We’ve learned some tricks of the trade after taking the girls on four ski trips. Our first trip to Snowshoe, WV at ages 6 and 3 years old was a great first experience, and since then, our experiences at Deer Valley, Solitude Mountain, and Deer Valley again in 2021 have hammered home the importance of preparation in making a ski trip as enjoyable for possible for all involved. I hope these tips for taking kids skiing for the first time helps your prep!
Before jumping into my best tips, one thing to consider at the start is where you are planning to go skiing. All mountains and resorts are not created equally, and for beginners, it’s nice to consider a mountain that offers a lot of green runs so that even the newest skier in your group is able to see more of the mountain than just the couple runs near the base. Here are some of the best ski resorts in North America for beginners.
Now let’s dive into the details! My best 12 tips for taking kids skiing are:
- If you think you’ll go more than once, buy a helmet. Depending on which one you buy, it is the the same cost (or less!) as renting. There are some good options, like this child’s ski helmet, for good prices. It’s nice because then only one head is going into it, and you can pack it in the suitcase stuffed with mittens and goggles.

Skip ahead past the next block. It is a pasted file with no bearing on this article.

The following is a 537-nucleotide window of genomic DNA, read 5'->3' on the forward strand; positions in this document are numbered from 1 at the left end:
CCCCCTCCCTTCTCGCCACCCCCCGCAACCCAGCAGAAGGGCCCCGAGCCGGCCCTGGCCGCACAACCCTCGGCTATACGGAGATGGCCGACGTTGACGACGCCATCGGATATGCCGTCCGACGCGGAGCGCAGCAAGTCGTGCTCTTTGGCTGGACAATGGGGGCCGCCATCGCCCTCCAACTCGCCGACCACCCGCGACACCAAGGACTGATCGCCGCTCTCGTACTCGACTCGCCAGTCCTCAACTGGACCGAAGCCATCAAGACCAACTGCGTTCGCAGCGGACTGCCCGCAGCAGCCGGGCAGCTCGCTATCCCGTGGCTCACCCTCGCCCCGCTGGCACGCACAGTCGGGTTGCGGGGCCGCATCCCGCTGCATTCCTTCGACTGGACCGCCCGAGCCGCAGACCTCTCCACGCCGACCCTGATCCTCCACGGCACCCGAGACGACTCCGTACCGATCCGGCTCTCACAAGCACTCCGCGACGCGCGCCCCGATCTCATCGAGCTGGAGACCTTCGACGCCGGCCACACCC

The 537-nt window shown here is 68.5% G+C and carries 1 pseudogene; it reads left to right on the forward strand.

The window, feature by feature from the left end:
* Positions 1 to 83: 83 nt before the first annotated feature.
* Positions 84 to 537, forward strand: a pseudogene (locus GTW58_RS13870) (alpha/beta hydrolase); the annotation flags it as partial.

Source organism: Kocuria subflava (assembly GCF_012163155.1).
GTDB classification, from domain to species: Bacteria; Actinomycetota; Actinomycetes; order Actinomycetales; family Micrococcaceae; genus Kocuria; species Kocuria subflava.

- Buy a kid-sized balaclava. It’s full head cover. It keeps them so much warmer, keeps girl hair out of their faces, and makes the helmet go on and off easily. If you have girls, French braid their hair into pigtails to make it fit more smoothly and to keep the baby hairs out of their face.
- On the morning of going skiing, lay out all their gear and have them put on their base layer (long underwear), then stop. We use a lighter, moisture-wicking base layer, but if it’s very cold, you might want to consider a fleece-lined option. Get yourself fully dressed, then dress them and get them outside as quickly as you can. If they stay inside the whining will be relentless, but outside they are distracted by snow too much to notice their itches.